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RE: Snow Drift From Higher Structure

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The Canadian National Building Code has, in its commentary, the equations
for drift.  It has a statement that over 20m (65ft) snow on the lower plane
can be considered to the standard open flat roof load.  In between,
interpolate between your full calculated drift load to no drift.  The reason
is that, yes the snow diffuses as it drops so that by the time it reaches
the lower level it has diluted out to the open flat roof densities.

Thor A. Tandy P.Eng, C.Eng, Struct.Eng, MIStructE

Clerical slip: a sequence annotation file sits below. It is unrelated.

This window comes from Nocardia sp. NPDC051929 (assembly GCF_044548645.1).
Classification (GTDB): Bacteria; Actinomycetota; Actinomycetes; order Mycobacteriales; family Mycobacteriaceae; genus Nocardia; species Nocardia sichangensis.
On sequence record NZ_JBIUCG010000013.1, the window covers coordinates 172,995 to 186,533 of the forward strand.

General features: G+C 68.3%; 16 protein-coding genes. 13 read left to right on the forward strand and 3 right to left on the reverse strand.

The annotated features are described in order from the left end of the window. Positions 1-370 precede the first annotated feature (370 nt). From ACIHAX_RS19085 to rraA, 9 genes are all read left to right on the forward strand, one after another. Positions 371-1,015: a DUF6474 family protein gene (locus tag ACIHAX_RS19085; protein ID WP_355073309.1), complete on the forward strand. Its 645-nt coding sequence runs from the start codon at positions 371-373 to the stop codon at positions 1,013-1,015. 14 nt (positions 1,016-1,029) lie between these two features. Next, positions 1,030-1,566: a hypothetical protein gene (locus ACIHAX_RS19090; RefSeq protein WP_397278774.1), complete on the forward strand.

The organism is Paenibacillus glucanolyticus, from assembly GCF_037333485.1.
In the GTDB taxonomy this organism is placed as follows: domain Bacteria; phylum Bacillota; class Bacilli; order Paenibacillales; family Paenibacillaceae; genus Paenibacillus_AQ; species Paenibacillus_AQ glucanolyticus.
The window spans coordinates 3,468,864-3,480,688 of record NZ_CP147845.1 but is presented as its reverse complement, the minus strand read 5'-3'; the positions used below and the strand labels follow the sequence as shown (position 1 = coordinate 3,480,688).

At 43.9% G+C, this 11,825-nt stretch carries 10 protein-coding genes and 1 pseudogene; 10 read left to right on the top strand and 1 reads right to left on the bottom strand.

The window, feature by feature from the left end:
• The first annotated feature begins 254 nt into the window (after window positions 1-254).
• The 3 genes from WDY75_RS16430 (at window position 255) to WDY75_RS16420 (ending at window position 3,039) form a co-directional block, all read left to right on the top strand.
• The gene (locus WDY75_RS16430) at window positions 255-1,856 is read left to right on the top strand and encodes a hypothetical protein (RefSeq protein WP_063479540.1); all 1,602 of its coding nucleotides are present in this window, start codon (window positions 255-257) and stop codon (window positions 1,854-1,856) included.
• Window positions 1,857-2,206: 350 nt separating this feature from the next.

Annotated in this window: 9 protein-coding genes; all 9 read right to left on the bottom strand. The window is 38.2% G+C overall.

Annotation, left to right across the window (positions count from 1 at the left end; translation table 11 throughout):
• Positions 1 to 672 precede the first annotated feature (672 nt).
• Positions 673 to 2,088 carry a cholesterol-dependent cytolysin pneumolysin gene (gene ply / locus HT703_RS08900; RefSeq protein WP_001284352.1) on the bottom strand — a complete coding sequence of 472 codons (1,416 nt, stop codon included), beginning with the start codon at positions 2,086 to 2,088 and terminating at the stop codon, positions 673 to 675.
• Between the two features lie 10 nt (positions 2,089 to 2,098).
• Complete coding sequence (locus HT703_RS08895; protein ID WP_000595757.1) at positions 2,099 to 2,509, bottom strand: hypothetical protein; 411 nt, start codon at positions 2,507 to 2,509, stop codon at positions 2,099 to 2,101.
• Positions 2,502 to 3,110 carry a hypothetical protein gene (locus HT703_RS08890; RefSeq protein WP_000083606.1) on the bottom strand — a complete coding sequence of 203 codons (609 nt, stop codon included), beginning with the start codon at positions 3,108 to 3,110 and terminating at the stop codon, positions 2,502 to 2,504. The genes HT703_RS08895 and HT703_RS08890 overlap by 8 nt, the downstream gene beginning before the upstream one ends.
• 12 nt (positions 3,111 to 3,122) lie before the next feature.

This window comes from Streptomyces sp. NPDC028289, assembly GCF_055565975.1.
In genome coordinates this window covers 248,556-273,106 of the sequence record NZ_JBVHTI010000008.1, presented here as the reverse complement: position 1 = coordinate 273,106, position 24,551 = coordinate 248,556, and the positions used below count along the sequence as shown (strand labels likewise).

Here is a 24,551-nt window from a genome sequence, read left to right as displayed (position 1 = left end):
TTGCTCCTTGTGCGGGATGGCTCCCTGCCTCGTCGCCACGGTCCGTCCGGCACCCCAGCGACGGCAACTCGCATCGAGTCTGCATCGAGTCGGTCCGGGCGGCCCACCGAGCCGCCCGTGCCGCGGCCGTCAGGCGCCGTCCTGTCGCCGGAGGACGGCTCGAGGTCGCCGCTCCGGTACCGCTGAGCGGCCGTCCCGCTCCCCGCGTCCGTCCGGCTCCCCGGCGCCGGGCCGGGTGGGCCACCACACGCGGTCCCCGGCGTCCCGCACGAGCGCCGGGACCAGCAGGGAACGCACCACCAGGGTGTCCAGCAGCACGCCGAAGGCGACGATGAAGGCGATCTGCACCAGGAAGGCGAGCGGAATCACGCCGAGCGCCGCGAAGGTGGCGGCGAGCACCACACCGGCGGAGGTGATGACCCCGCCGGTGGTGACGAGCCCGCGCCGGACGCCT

Victoria, BC
Canada

-----Original Message-----
From: Jeremy White [mailto:admin(--nospam--at)structuralae.com]
Sent: Wednesday, November 19, 2008 9:06 AM
To: seaint(--nospam--at)seaint.org
Subject: Snow Drift From Higher Structure



ASCE 7 restricts the affects of drift from adjacent structures to within 20
feet of higher structures.  This seems to be only a horizontal limitation
and they place no restriction on vertical distance.  There must be a point
where drift from a higher structure will diffuse in the same wind event that
causes the drift before it reaches a low roof.  But I am not familiar with
any literature that addresses this topic.  Does anyone know of any reports
or data to confirm or deny my theory?  I am working on a building that is
lower than an adjacent building by approximately 10 stories so I think it
might be a judgement call if there is no definitive resources available.

Thanks,
Jeremy

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